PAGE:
Editor’s note: The views and opinions expressed in this review are solely those of Marlon Wallace and do not necessarily reflect the views and opinions of WBOC.
This is the sequel to the 2017 hit horror film about the supernatural killer clown who likes to eat people, especially children. It is an adaptation of the Stephen King novel. The book itself is divided into two sections. The first section focuses on a group of people as children who fight the clown. The second section focuses on the same group of people as adults, again fighting the clown. Warner Bros. and director Andy Muschietti divided the films the same way. The 2017 flick focuses on the group of children. This film focuses on the adults. This film, however, has a lot of flashbacks to the previous one. It’s important because the overall point of the book is to explore how childhood trauma can haunt or affect people into adulthood. But the flashbacks here retroactively make the experience of the 2017 film rather moot. The 2017 film allowed for a more detailed laying out of what the childhood traumas were, but most of those traumas are echoed here, enough that it makes the first film feel unnecessary in hindsight.
Some of the criticisms I had with the first film were seemingly rectified in this one, but new criticisms are created at the same time. Yet, this entry works better than the previous. One of the reasons why is because the clown feels more dangerous and more of a consistent threat. The previous film started off with a horrific death and is never consistent with any attacks that occur after it. The first film was just an excuse for a series of creepy scenes involving children, but those scenes weren’t consistent with a creature actually trying to kill the children. There is this idea that the creature feeds off the fear of the children as much as it feeds off their actual bodies, but it makes the creature objectively not as scary or not as much a threat. Here, that’s not the case.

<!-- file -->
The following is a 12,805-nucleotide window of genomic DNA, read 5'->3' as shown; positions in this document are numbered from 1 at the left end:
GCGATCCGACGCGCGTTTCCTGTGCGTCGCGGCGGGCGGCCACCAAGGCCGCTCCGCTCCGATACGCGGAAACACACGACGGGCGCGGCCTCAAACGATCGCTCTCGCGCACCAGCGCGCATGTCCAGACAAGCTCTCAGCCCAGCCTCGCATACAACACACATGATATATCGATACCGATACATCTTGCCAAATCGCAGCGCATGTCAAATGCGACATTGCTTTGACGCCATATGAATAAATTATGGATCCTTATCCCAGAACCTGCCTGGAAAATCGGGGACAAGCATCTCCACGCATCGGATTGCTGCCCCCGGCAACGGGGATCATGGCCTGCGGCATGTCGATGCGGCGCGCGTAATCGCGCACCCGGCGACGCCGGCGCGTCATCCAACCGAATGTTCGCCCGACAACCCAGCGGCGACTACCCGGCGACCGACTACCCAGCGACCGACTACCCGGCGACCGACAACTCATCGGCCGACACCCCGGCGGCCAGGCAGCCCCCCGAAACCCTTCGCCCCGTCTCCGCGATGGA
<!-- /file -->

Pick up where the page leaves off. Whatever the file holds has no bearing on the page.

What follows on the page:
Yes, the clown, known as Pennywise, played by Bill Skarsgård, feels more of a credible threat here than in the last film. Unfortunately, the film still doesn’t really drive home that threat as well as it could have. There’s still a disconnect. Even though the stakes are greater here and the protagonists, who call themselves “The Losers Club,” are in danger of dying, that’s not underlined or underscored to a satisfying degree. It’s not until the end that one even considers the clown might actually kill them. Therefore, it’s difficult to get invested if the protagonists never feel truly under threat. Intellectually, we understand they are but it never truly feels real. A lot of it feels like optical illusions, which are disturbing and creepy to see, even monstrous literally, but the danger never feels solid.